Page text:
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Tuesday, September 22, 2015

Volkswagen bombshell shows RBC is crucial to the bottom line

Volkswagen AG's share price collapsed after the uncovering of VW's "defeat devices" that conceal massively non-compliant emissions during testing of diesel cars like the Jetta (pictured below) in the United States. CEO Winterkorn has lost his post as a result. Reputational damage is likely to spread not only to other companies in the VW stable but to the whole German motor industry, to German industry in general and to diesel car manufacturers in other countries. Nor will this damage be limited to the US: regulators in Europe and Asia are already checking to see what has been happening in their own jurisdictions. First estimates of VW's liability total USD 18 billion, but the potential loss via reduced sales could be many times higher.

This is the clearest demonstration of the failure of current procedures for ensuring good behavior in major companies, despite the plethora of "CSR" and other corporate conduct standards to which most of them claim to adhere.

What companies need is a thorough RBC (responsible business conduct) audit and business plan. The costs of such a program are a minute fraction of the potential losses from such masssive reputational damage. CEOs who want to keep their jobs should heed this lesson.

Many other companies are vulnerable because they have not yet oriented themselves to behave in ways that will not only build a solid reputation for social responsibility but will contribute substantially to maximizing long-term risk-weighted returns to investment.

Such companies (too many to name) think they have covered themselves by hiring all the right people, signing pledges to comply with national, international and industry-specific standards, and giving money to good causes. But they have missed the point. They have failed to absorb the necessary behavioral norms into their everyday working practices, from their blueprints to their customer service.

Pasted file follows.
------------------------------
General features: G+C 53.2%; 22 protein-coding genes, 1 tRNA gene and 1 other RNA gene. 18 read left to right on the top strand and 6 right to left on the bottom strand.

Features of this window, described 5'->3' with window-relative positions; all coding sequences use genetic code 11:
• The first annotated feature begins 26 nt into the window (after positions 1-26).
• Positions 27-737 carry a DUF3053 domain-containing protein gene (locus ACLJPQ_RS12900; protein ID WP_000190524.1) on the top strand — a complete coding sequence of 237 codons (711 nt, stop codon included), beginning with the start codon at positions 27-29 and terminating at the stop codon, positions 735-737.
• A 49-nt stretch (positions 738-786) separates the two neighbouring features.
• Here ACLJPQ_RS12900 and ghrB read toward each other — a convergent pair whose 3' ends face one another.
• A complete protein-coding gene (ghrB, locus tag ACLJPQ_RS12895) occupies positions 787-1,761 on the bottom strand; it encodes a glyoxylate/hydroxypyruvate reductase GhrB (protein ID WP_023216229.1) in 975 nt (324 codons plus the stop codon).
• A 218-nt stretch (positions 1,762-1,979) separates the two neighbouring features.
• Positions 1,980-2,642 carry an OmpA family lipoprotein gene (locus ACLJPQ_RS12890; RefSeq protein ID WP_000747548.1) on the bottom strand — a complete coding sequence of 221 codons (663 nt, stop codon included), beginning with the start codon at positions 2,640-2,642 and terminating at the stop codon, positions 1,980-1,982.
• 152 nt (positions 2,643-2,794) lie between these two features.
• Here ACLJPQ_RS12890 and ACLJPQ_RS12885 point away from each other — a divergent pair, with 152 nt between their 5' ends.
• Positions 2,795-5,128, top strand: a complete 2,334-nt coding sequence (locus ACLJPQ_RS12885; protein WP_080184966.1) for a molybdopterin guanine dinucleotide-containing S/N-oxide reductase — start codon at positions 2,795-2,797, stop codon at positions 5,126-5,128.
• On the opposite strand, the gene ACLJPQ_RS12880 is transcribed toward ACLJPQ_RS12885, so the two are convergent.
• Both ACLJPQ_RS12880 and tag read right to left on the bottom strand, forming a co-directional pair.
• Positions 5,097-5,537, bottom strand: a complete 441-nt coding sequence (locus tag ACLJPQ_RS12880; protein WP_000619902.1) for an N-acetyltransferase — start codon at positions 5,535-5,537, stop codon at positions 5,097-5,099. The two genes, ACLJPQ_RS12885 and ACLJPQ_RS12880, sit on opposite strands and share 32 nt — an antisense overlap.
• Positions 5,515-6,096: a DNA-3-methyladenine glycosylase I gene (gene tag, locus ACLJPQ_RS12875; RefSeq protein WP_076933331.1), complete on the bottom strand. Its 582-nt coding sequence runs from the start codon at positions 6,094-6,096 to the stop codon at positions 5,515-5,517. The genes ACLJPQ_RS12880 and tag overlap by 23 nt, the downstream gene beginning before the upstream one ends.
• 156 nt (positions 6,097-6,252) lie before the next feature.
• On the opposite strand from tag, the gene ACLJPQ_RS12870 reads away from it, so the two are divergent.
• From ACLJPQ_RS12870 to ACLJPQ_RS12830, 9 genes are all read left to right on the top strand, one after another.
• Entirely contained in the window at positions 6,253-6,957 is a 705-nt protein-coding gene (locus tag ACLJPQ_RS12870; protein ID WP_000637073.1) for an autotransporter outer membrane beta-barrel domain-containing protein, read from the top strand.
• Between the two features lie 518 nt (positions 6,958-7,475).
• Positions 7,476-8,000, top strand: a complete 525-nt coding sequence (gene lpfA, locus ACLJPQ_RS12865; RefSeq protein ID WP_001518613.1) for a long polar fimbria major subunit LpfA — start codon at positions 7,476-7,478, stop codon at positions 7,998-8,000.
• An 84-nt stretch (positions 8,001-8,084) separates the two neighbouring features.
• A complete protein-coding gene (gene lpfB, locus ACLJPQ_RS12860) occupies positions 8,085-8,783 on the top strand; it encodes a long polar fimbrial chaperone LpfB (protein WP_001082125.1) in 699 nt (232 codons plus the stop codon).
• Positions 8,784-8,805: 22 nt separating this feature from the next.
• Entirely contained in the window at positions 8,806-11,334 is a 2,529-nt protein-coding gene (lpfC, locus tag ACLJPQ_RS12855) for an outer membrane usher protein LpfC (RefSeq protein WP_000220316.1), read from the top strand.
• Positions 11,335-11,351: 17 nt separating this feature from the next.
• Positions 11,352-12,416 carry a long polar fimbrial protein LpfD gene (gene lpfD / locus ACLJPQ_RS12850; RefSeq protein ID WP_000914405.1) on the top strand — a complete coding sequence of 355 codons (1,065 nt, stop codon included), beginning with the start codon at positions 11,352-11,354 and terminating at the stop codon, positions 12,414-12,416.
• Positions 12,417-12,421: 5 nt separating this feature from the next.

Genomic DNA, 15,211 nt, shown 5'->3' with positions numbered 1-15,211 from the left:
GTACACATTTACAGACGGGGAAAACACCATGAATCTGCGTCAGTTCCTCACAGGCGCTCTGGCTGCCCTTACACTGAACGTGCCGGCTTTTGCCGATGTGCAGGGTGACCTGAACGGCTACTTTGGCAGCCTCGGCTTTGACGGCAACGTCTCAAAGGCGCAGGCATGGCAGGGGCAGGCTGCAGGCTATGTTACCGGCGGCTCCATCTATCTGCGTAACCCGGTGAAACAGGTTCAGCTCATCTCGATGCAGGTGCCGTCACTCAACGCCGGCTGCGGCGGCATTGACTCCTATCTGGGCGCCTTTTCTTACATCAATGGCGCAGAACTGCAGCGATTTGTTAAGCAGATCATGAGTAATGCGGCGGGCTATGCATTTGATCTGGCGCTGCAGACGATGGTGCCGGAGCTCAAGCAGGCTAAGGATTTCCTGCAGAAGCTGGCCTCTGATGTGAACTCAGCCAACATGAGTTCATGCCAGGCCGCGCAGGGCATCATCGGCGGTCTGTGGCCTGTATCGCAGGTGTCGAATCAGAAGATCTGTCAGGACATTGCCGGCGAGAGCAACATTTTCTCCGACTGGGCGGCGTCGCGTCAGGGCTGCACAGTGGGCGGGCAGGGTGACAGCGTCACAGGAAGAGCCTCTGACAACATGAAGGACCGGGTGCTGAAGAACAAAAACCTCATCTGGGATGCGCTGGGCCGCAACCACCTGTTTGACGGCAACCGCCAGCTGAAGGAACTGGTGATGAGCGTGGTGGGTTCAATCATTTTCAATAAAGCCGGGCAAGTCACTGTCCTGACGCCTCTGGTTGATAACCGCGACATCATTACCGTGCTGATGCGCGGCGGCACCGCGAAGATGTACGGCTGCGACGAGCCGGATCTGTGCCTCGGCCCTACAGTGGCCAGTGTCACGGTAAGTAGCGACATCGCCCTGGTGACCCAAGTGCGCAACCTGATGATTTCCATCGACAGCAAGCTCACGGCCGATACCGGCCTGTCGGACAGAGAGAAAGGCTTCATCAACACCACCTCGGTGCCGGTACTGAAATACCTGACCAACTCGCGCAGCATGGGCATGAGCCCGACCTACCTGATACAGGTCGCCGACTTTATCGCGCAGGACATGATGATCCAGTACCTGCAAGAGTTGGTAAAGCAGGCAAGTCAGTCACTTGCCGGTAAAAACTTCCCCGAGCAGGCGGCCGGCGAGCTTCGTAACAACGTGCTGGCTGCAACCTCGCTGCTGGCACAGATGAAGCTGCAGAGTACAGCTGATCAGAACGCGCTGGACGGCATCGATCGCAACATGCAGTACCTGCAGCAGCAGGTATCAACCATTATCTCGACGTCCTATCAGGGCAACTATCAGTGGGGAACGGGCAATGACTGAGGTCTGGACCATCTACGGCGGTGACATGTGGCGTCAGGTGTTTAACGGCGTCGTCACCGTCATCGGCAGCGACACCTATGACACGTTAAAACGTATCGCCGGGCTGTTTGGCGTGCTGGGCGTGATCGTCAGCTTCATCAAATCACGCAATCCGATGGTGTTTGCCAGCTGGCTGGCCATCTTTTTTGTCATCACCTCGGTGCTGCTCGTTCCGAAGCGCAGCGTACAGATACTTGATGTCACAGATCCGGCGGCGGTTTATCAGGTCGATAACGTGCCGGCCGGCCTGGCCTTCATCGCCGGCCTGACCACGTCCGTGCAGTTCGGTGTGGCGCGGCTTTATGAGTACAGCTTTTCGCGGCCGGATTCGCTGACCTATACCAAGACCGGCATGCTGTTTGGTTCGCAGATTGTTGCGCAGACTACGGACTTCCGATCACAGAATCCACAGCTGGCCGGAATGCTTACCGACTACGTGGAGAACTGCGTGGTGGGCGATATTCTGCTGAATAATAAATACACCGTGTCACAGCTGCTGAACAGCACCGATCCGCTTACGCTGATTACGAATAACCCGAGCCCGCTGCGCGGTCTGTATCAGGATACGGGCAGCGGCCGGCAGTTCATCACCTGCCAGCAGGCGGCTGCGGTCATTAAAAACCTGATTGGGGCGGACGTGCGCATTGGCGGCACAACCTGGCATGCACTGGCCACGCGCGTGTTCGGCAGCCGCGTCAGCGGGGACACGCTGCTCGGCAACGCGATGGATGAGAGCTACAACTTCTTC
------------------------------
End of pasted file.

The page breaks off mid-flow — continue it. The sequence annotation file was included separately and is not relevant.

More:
You can tell when you are dealing with such a company. Instead of doing the right thing, they will frequently do something indefensible, then, when discovered, their legal team gets together with the PR team to cobble together an apology that is really a non-apology because it is designed to avoid legal responsibility while covering backsides with lame excuses and promises to do better in future.

Other signs are the lack of a customer service phone number anywhere on the company's website; usually, the "Contact Us" area will lead you through a series of unhelpful FAQ pages until you finally get back to the page you started with. A diligent search on Google will often help you find the actual customer service phone number. Another trick is to force you through a series of menu options that look exhaustive but do not include anything that looks like your problem, so you eventually have to give up. Either this is deliberate, and therefore deception, or it isn't, so it's just incompetent and uncaring.

What can companies do to develop, maintain and protect their reputations?